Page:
An HHS spokesperson pointed to Azar’s testimony to Congress earlier this month in which he said he had “ordered a strategic review of this public health education campaign that will be led by top public health and communications experts to determine whether the campaign serves important public health purposes.” The spokesperson said the review continues and the agency will regularly update members of Congress and their staffs.

“The plan has always been to only use materials reviewed by a departmentwide team of experts, including scientists from CDC, who will ensure the latest scientific information is used to provide important public health, therapeutic and vaccine information,” the spokesperson said in a statement.

The documents offer curious observations about the celebrities being vetted for possible inclusion in the campaign. In notes detailing a Sept. 29 meeting with Trump administration officials, an Atlas official wrote, “George Lopez PSA — Not moving forward due to previous concerns regarding his comments regarding the President.”

The same document indicates that singer-songwriter Christina Aguilera “is an Obama-supporting Democrat and a gay rights supporting liberal”; singer Adam Levine is a “liberal Democrat who supported Obama and fights for gay rights”; singer-songwriter Justin Timberlake “publicly endorsed Obama and supports gay marriage”; actor Johnny Depp “appears to be aligned with the liberal left”; and actor Jack Black is “known to be a classic Hollywood liberal.”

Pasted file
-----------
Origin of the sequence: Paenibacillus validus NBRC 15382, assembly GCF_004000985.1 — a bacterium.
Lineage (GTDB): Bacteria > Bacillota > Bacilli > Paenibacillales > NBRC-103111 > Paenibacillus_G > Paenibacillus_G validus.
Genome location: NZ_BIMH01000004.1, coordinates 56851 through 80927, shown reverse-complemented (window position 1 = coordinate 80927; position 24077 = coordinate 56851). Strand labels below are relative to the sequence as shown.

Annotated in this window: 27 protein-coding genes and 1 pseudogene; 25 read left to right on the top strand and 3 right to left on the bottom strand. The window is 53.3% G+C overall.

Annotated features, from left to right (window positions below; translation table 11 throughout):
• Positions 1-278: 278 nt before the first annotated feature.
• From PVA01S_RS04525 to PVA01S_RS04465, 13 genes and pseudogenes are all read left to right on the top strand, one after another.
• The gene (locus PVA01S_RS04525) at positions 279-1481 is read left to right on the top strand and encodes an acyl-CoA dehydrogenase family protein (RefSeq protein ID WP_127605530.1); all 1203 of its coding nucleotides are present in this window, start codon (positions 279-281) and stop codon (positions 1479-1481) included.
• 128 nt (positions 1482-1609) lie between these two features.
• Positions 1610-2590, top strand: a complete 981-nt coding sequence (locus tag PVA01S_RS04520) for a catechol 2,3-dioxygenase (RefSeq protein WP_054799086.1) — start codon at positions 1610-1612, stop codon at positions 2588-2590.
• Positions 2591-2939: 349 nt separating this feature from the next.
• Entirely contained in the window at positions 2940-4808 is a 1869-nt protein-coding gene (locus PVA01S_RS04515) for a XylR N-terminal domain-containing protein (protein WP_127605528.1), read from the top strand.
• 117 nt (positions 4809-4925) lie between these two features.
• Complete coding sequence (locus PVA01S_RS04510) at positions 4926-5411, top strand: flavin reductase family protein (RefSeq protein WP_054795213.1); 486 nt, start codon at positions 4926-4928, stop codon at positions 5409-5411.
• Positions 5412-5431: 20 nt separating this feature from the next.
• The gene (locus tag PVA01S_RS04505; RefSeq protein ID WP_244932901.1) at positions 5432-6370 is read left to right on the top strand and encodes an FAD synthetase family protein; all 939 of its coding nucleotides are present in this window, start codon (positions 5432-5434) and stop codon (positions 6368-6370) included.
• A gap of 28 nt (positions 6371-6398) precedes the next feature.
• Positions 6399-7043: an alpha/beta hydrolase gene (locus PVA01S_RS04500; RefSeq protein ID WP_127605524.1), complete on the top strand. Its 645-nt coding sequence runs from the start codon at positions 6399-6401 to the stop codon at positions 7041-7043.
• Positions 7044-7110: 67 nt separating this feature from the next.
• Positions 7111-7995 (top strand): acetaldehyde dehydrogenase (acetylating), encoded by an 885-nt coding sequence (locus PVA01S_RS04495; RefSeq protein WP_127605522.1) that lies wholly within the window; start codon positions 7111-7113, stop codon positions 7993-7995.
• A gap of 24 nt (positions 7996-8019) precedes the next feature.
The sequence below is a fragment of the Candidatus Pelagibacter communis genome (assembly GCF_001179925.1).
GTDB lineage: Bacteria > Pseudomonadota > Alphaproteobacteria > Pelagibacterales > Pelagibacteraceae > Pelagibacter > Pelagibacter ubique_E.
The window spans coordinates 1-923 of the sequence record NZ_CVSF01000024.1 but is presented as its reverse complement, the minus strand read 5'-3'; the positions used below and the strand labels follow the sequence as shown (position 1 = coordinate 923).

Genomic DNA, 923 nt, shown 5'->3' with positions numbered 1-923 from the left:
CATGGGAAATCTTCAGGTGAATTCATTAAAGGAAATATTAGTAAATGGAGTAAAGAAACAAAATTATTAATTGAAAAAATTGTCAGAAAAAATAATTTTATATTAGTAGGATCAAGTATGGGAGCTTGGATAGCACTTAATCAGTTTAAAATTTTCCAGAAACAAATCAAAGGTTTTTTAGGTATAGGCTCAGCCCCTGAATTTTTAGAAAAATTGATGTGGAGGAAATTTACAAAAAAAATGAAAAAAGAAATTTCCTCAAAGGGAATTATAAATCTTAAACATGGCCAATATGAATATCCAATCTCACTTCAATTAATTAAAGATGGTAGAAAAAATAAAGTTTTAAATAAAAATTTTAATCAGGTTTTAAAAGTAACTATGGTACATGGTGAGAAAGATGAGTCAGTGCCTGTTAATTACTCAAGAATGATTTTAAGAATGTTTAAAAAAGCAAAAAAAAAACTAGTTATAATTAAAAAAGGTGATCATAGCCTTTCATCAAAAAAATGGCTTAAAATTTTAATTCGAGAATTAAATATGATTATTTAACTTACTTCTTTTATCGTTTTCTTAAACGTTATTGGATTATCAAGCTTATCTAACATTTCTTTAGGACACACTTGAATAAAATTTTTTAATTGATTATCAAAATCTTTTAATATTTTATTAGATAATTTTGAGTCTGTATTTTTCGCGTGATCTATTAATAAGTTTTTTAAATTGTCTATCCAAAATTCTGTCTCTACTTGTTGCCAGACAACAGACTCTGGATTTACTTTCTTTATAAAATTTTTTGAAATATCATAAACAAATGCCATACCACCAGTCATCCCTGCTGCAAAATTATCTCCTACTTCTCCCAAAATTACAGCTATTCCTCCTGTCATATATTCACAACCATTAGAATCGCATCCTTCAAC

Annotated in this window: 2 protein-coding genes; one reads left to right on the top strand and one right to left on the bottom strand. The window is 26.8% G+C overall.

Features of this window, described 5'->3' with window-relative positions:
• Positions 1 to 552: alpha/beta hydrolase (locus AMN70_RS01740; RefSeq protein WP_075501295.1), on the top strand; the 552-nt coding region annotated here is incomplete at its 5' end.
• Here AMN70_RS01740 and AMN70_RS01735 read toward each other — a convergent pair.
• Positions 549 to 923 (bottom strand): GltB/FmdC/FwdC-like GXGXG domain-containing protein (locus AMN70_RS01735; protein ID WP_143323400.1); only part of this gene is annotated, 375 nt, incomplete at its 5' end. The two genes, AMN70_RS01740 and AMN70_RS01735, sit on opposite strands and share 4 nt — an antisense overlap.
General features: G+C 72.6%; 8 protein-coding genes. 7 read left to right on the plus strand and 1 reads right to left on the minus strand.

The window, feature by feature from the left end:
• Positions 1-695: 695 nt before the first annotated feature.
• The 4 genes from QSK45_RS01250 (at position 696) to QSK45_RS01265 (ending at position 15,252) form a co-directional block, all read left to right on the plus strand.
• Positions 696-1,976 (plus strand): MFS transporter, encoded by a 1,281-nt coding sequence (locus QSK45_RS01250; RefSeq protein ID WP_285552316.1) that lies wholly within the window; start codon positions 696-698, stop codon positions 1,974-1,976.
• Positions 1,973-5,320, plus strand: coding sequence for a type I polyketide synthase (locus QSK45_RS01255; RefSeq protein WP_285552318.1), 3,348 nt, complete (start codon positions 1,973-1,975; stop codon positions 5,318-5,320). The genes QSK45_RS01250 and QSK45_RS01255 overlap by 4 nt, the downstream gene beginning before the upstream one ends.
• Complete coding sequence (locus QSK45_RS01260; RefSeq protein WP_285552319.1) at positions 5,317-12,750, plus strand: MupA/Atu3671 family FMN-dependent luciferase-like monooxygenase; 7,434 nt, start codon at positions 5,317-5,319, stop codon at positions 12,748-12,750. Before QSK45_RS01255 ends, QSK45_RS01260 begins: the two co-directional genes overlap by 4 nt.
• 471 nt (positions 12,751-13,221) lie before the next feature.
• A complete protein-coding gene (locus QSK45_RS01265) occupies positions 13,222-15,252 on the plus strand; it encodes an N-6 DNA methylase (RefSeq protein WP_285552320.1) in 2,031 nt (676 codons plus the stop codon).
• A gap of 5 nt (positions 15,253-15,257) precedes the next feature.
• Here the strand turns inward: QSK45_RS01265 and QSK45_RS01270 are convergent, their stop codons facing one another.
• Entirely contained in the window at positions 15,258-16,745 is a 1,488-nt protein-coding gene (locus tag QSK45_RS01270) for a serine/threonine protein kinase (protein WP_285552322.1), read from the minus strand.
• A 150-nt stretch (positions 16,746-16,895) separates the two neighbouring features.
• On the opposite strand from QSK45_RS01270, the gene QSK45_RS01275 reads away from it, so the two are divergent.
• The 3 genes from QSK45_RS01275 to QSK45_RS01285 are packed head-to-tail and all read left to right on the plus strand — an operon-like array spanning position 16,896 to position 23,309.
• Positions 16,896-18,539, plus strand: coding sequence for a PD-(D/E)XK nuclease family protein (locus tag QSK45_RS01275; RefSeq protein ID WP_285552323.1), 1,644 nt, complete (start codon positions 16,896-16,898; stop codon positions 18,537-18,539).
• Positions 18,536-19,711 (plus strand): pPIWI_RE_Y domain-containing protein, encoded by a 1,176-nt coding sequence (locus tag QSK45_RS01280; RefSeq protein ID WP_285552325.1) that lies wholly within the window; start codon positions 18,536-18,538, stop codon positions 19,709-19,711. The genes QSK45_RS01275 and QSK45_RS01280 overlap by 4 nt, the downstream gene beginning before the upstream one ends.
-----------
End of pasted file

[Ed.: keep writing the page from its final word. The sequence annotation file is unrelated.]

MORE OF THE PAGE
The administration ultimately approved only 10 celebrities to participate in a PSA program: actor Dennis Quaid; gospel singer CeCe Winans; singer Marc Anthony; Hasidic singer Shulem Lemmer; Mehmet Oz, known as the television doctor Dr. Oz; country singers Billy Ray Cyrus, Miranda Lambert and Garth Brooks; former basketball player Dwyane Wade, and singer Enrique Iglesias.

Three of them sat for interviews about aspects of the pandemic, which were to be used in the ad campaign, but as of Oct. 1, all had withdrawn their consent for those interviews to be used, according to a document included in the letter.

The document also includes a column about the targeted demographic that celebrities would reach. Beyoncé, Ariana Grande, Lady Gaga, Aguilera, Depp, Jennifer Lawrence, Brad Pitt, Cardi B and Eminem are among those who officials said could target “superspreaders,” although it is unclear how they made such determinations.

Atlas brought on two other subcontractors in addition to DD&T at the government’s encouragement. Atlas President Mark Chichester wrote that he did “due diligence” on all of them, but he was unable to find much information. Of DD&T, he wrote: “Could find nothing at all on DD&T Group as a corporate entity, which I understand is an LLC platform owned by Den Tolmor, a Russian-born business associate of Caputo’s who was a co-founder of the apparently defunct Bond Film Platform.”

Chichester wrote that each of the other two subcontractors looked like a “one-man shop.”



First Published at www.washingtonpost.com on 2020-10-29 18:13:43